Coverdale Bible 1535

Coverdale Bible 1535

The Coverdale Bible, compiled by Myles Coverdale and published in 1535, was the first complete English translation of the Bible to contain both the Old and New Testament and translated from the original Hebrew and Greek. The later editions (folio and quarto) published in 1539 were the first complete Bibles printed in England. The 1539 folio edition carried the royal license and was, therefore, the first officially approved Bible translation in English.

Tyndale never had the satisfaction of completing his English Bible; but during his imprisonment, he may have learned that a complete translation, based largely upon his own, had actually been produced. The credit for this achievement, the first complete printed English Bible, is due to Miles Coverdale (1488-1569), afterward bishop of Exeter (1551-1553).

The details of its production are obscure. Coverdale met Tyndale in Hamburg, Germany in 1529, and is said to have assisted him in the translation of the Pentateuch. His own work was done under the patronage of Oliver Cromwell, who was anxious for the publication of an English Bible; and it was no doubt forwarded by the action of Convocation, which, under Archbishop Cranmer's leading, had petitioned in 1534 for the undertaking of such a work.

Coverdale's Bible was probably printed by Froschover in Zurich, Switzerland and was published at the end of 1535, with a dedication to Henry VIII. By this time, the conditions were more favorable to a Protestant Bible than they had been in 1525. Henry had finally broken with the Pope and had committed himself to the principle of an English Bible. Coverdale's work was accordingly tolerated by authority, and when the second edition of it appeared in 1537 (printed by an English printer, Nycolson of Southwark), it bore on its title-page the words, "Set forth with the King's most gracious license." In licensing Coverdale's translation, King Henry probably did not know how far he was sanctioning the work of Tyndale, which he had previously condemned.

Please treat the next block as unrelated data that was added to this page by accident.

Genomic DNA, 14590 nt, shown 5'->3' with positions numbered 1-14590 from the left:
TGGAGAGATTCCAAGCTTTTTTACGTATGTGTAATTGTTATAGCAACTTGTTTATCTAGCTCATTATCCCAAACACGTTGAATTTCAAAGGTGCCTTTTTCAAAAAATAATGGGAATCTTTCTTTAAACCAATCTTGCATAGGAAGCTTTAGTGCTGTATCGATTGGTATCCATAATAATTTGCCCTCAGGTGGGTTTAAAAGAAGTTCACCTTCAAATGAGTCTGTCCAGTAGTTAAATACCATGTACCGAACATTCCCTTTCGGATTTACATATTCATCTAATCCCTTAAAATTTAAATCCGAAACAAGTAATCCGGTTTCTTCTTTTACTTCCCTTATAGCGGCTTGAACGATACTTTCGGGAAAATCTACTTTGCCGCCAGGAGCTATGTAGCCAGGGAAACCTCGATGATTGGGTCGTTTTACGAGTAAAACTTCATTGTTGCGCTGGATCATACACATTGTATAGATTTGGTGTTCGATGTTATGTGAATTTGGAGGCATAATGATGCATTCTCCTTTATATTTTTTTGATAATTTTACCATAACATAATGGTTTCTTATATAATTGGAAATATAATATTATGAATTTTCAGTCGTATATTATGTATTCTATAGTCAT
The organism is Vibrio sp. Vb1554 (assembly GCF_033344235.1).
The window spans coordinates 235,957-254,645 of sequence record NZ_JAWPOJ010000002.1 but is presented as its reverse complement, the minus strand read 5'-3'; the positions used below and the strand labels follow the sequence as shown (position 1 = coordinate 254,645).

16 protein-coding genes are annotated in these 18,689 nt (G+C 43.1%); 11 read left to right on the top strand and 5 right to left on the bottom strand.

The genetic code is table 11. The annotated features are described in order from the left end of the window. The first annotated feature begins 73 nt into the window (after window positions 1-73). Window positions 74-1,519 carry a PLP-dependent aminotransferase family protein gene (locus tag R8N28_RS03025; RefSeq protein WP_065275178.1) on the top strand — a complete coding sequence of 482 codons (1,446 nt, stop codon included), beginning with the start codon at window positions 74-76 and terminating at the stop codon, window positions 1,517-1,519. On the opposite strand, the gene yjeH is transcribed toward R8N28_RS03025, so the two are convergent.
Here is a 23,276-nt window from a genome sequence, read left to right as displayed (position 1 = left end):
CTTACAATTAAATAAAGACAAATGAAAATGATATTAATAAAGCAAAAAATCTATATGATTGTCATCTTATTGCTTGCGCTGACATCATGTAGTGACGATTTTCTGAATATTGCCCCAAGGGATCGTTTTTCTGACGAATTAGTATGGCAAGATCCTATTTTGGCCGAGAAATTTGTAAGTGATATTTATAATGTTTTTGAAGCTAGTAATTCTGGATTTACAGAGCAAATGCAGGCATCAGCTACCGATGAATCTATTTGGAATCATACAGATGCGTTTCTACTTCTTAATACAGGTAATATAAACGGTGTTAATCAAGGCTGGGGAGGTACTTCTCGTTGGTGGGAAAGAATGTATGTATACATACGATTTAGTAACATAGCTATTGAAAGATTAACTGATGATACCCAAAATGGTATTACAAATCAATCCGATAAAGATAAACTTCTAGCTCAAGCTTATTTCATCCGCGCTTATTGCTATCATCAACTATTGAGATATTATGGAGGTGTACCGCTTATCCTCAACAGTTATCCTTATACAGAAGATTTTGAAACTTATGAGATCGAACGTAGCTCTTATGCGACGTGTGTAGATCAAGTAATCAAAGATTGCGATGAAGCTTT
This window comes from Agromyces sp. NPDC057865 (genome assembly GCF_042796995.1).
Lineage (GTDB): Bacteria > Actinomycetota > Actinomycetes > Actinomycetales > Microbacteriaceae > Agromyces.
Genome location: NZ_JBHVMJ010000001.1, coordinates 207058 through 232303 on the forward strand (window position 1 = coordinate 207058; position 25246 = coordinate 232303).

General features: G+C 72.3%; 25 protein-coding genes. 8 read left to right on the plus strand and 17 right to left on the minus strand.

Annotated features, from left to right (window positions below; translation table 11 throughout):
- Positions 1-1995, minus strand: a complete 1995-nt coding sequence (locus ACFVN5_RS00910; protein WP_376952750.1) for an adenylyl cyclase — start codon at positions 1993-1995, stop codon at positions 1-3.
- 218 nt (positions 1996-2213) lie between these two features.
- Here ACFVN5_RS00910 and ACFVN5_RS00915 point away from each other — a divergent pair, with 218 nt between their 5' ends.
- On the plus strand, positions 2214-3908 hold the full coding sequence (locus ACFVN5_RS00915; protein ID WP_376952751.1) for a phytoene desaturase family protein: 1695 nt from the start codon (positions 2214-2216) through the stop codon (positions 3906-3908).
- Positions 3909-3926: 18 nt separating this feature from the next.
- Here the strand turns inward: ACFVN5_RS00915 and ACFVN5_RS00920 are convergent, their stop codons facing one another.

In the New Testament, in particular, Tyndale's version is the basis of Coverdale's, and to a somewhat less extent this is also the case in the Pentateuch and Jonah; but Coverdale revised the work of his predecessor with the help of the Zurich German Bible of Zwingli and others (1524-1529), a Latin version by Pagninus, the Vulgate, and Luther. In his preface, he explicitly disclaims originality as a translator, and there is no sign that he made any noticeable use of the Greek and Hebrew; but he used the available Latin, German, and English versions with judgment. In the parts of the Old Testament which Tyndale had not published he appears to have translated mainly from the Zurich Bible. [Coverdale's Bible of 1535 was reprinted by Bagster, 1838.]

In one respect Coverdale's Bible was groundbreaking, namely, in the arrangement of the books of the. It is to Tyndale's example, no doubt, that the action of Coverdale is due. His Bible is divided into six parts -- (1) Pentateuch; (2) Joshua -- Esther; (3) Job -- "Solomon's Balettes" (i.e. Canticles); (4) Prophets; (5) "Apocrypha, the books and treatises which among the fathers of old are not reckoned to be of like authority with the other books of the Bible, neither are they found in the canon of the Hebrew"; (6) the New Testament. This represents the view generally taken by the Reformers, both in Germany and in England, and so far as concerns the English Bible, Coverdale's example was decisive.